~By Lauren Poole~
In the last few months the issue of pay equality has risen. A recent survey from the Chartered Management Institute has revealed that in Wales, women in management positions are paid approximately 13% less than men in the same position. The survey also showed that women who are working in equivalent full time roles earn 22% less than men. These statistics mean that women are effectively working an hour a day for free.
Although equal pay legislation has been around for many years, the CMI show that there is still a problem of equality in Wales.
Changes in 2016
The CMI survey has shown that organisations with over 250 employees have the widest pay gap. Women can earn up to 27% less than men in large organisations. Therefore a new legislation has been put into force for 2016, which requires that all organisations with more than 250 employees will have to disclose what they pay their staff, both male and female. This will affect more than 40% of the UK’s workforce.
David Cameron said ‘The move would pressure [businesses] into boosting women’s wages, as he vows to eliminate the gender gap within a generation’.
What will it mean for businesses?
Businesses will soon realise that the government is pressing ahead to force large firms to disclose data on the gender pay gap among staff. Large firms will have to take more consideration to how they pay their staff to avoid any discrimination charges.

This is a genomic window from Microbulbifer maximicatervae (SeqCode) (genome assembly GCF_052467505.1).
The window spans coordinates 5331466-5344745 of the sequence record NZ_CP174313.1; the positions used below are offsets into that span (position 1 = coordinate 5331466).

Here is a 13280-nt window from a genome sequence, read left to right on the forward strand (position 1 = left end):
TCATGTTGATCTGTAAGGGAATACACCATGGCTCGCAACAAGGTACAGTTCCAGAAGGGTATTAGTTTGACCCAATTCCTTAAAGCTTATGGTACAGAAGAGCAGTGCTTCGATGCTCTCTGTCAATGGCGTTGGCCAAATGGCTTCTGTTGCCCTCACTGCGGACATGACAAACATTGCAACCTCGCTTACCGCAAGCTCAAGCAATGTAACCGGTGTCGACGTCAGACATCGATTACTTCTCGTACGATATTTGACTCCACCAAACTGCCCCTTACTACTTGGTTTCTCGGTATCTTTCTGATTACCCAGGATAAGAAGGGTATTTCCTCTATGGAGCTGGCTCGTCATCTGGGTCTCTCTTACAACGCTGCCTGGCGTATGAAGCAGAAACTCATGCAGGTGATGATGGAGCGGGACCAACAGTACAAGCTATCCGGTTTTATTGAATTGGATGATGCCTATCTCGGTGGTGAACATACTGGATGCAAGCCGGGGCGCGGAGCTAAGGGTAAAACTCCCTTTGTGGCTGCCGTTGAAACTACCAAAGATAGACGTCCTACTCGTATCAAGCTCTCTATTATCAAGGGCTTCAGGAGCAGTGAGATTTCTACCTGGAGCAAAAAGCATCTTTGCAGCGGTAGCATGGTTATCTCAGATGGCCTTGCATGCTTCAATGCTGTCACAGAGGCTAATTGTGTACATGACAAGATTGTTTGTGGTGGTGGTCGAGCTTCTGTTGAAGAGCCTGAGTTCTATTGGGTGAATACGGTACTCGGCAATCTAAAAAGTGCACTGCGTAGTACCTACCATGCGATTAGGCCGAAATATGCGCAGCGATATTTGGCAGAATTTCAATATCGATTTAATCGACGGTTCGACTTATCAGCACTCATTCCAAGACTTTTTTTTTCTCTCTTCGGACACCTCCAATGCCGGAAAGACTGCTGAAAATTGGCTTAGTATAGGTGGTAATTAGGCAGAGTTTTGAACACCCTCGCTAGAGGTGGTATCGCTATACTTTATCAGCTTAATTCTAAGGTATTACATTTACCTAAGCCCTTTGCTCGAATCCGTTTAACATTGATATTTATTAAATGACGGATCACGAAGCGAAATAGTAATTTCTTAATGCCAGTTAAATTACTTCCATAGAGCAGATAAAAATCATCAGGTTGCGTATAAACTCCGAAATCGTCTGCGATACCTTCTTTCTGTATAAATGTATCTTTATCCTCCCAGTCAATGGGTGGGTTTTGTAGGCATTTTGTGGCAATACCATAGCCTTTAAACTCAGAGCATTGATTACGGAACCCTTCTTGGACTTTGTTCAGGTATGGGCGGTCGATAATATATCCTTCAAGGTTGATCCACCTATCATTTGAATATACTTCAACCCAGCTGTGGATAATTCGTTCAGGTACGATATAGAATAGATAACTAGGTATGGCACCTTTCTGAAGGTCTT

Businesses also need to be aware of the Equality Act 2010 which implies a sex equality clause is automatically included into the female’s contract of employment, contractual terms that are no less favourable than a males.
An amendment was made last year which means that any employer or organisation which loses an equal pay case will be obliged to undertake an equal pay audit of its employees. An equal pay audit (EPA) intention is to identify any inequalities that may exist and the reason behind those inequalities. The purpose of an EPA is to expose businesses gender pay gaps to result in the company correcting said inequalities.
If you would like to discuss anything from the above to see how it may affect you or your business speak to one of our advisors on Employment Law by calling 01792468684.